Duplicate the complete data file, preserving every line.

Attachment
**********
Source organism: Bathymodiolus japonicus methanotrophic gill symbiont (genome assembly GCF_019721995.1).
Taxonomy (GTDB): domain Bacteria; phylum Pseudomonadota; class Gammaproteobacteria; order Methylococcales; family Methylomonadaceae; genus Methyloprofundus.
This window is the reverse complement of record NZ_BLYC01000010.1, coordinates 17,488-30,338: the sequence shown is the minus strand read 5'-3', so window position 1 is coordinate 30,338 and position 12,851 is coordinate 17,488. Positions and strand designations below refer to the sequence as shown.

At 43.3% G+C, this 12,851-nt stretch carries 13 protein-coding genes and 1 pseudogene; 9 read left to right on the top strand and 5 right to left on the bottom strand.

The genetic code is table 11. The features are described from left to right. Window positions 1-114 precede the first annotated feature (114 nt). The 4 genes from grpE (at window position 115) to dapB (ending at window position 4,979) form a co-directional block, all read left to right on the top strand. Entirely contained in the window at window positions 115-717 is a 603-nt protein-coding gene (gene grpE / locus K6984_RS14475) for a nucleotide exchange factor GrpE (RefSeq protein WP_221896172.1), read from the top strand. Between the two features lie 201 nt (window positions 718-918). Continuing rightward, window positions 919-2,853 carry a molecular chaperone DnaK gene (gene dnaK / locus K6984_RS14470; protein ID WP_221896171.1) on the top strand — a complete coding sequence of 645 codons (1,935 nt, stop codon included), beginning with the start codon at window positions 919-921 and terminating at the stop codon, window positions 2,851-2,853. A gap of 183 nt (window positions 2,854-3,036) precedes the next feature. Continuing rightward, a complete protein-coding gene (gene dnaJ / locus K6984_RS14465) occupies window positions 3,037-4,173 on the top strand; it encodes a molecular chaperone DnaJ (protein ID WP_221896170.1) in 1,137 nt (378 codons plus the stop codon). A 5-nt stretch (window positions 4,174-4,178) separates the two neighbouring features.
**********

Source organism: Bathymodiolus japonicus methanotrophic gill symbiont (genome assembly GCF_019721995.1).
Taxonomy (GTDB): domain Bacteria; phylum Pseudomonadota; class Gammaproteobacteria; order Methylococcales; family Methylomonadaceae; genus Methyloprofundus.
This window is the reverse complement of record NZ_BLYC01000010.1, coordinates 17,488-30,338: the sequence shown is the minus strand read 5'-3', so window position 1 is coordinate 30,338 and position 12,851 is coordinate 17,488. Positions and strand designations below refer to the sequence as shown.

At 43.3% G+C, this 12,851-nt stretch carries 13 protein-coding genes and 1 pseudogene; 9 read left to right on the top strand and 5 right to left on the bottom strand.

The genetic code is table 11. The features are described from left to right. Window positions 1-114 precede the first annotated feature (114 nt). The 4 genes from grpE (at window position 115) to dapB (ending at window position 4,979) form a co-directional block, all read left to right on the top strand. Entirely contained in the window at window positions 115-717 is a 603-nt protein-coding gene (gene grpE / locus K6984_RS14475) for a nucleotide exchange factor GrpE (RefSeq protein WP_221896172.1), read from the top strand. Between the two features lie 201 nt (window positions 718-918). Continuing rightward, window positions 919-2,853 carry a molecular chaperone DnaK gene (gene dnaK / locus K6984_RS14470; protein ID WP_221896171.1) on the top strand — a complete coding sequence of 645 codons (1,935 nt, stop codon included), beginning with the start codon at window positions 919-921 and terminating at the stop codon, window positions 2,851-2,853. A gap of 183 nt (window positions 2,854-3,036) precedes the next feature. Continuing rightward, a complete protein-coding gene (gene dnaJ / locus K6984_RS14465) occupies window positions 3,037-4,173 on the top strand; it encodes a molecular chaperone DnaJ (protein ID WP_221896170.1) in 1,137 nt (378 codons plus the stop codon). A 5-nt stretch (window positions 4,174-4,178) separates the two neighbouring features.